Dave (ca. 1801–1870s), recorded as David Drake after emancipation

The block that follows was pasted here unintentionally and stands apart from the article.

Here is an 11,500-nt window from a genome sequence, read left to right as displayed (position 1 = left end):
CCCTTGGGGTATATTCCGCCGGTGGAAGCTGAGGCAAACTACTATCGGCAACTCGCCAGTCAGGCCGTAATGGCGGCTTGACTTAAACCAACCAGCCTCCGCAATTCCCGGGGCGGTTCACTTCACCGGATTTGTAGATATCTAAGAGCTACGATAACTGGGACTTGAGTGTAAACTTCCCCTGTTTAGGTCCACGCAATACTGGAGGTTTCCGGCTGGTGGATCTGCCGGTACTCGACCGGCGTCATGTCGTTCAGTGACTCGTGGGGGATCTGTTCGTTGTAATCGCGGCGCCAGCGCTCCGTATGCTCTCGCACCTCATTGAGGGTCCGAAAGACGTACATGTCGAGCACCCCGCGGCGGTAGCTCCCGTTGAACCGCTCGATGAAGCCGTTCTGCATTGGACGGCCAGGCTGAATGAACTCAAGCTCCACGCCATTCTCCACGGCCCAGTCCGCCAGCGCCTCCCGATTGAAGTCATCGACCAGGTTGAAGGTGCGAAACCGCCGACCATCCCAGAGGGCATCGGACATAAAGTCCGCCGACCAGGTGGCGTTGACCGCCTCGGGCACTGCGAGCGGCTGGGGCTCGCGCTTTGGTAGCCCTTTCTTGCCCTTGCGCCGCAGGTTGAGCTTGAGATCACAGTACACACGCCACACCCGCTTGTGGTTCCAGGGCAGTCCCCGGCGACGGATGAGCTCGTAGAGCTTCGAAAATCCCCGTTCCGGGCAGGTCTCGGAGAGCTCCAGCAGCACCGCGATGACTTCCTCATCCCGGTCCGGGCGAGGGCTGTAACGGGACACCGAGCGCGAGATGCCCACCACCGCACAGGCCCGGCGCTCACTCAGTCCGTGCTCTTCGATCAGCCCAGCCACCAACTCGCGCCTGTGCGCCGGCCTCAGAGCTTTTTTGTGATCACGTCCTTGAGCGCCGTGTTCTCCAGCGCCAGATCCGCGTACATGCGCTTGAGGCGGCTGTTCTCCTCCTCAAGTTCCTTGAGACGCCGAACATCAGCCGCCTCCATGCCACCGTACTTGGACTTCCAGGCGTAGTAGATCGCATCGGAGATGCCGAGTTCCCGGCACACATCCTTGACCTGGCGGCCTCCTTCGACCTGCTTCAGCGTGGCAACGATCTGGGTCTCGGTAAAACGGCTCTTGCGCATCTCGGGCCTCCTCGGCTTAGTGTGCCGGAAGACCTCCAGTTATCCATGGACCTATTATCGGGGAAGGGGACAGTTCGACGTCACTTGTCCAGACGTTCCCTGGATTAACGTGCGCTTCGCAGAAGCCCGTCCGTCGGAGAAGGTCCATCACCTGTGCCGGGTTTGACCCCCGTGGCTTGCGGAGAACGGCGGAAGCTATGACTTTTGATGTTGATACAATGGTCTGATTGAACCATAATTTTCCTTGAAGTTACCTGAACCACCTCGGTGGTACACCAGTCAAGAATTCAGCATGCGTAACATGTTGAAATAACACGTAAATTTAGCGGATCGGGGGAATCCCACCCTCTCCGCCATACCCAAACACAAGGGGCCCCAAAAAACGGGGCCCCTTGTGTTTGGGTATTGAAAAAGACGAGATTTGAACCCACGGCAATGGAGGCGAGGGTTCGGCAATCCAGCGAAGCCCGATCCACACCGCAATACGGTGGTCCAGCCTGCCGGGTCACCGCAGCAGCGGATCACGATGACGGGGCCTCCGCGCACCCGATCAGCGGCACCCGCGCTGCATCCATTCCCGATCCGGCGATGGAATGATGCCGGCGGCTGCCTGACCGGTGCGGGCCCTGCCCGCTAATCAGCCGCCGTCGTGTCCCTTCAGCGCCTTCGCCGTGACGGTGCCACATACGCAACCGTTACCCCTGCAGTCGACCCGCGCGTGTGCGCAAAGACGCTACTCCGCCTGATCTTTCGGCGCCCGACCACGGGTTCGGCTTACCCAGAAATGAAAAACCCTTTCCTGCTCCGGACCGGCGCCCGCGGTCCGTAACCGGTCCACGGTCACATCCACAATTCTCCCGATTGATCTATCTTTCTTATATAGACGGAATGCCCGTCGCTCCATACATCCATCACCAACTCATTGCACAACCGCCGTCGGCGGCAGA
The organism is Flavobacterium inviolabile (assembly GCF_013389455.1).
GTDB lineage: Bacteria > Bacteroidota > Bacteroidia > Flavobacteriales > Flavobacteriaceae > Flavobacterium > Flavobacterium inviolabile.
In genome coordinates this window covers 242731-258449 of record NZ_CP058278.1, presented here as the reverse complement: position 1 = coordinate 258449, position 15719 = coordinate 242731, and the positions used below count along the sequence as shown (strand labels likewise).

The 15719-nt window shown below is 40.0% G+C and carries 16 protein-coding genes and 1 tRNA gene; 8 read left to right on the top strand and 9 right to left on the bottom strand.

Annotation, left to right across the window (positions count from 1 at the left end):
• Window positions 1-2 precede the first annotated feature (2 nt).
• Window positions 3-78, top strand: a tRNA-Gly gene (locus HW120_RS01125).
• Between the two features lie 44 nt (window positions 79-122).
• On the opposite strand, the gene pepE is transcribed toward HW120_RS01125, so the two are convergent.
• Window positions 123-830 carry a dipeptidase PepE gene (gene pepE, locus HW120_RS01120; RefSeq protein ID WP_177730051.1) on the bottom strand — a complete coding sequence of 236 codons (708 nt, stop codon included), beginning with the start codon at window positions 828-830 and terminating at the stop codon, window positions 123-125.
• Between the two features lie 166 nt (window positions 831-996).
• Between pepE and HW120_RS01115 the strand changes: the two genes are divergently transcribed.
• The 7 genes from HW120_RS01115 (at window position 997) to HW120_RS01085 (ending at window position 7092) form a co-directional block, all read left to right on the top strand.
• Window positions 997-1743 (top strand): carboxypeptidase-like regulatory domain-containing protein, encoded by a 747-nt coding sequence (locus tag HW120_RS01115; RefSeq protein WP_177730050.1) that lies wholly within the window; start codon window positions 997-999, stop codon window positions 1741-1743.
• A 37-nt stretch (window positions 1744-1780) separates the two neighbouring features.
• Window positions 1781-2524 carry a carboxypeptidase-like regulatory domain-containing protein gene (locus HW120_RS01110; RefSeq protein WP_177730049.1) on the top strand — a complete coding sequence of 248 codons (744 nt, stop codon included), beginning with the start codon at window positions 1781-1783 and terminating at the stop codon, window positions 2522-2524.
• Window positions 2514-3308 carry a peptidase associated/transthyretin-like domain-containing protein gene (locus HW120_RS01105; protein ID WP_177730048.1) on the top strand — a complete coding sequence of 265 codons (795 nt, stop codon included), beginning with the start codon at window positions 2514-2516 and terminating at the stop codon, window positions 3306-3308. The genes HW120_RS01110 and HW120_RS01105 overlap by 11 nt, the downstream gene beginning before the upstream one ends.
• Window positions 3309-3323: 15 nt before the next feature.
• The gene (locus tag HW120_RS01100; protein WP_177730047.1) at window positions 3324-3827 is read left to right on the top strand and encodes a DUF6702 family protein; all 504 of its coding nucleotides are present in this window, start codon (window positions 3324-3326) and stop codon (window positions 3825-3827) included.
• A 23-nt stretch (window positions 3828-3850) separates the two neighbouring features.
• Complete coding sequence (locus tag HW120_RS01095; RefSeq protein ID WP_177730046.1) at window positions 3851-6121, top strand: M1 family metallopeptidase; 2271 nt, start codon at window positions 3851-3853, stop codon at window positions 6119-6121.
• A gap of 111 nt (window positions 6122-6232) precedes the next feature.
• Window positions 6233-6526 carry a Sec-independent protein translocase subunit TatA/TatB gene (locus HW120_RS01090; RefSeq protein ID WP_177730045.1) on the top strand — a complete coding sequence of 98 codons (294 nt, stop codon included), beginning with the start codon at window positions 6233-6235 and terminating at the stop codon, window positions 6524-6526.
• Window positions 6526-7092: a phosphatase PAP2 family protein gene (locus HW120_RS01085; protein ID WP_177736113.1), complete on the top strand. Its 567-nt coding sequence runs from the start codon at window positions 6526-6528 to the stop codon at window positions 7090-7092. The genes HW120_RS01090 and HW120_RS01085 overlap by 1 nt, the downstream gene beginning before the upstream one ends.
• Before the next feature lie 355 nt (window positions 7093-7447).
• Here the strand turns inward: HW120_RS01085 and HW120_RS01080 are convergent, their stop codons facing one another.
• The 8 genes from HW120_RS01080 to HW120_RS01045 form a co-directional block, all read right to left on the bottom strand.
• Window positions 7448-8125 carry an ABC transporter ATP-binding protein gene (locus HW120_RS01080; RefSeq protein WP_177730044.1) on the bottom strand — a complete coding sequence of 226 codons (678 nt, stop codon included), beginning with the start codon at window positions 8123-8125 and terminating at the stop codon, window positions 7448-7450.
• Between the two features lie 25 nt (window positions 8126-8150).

It seems appropriate that Dave should be the inaugural poet of the Common Verse plan to periodically feature the writing of poets whose voices—speaking to us across time—add meaningfully to ongoing reflections on the experience of labor, and the culture created by the organization of work, expressed through poetry. To write publicly from inside any work situation is an assertion of one's intelligence and dignity that requires a calculation of potential consequences. Dave wrote, dated, and signed his verses—and his pottery—in cursive script on the shoulder of some of the large alkaline-glazed stoneware pottery he turned under the harsh conditions of industrial slavery in the Edgefield District of western South Carolina (see fig. 1). Fired in hundred-foot-long kilns, the area's highly regarded jars and jugs—essential for food storage—were used throughout the region.1 Stoneware was Dave's public platform, and during...

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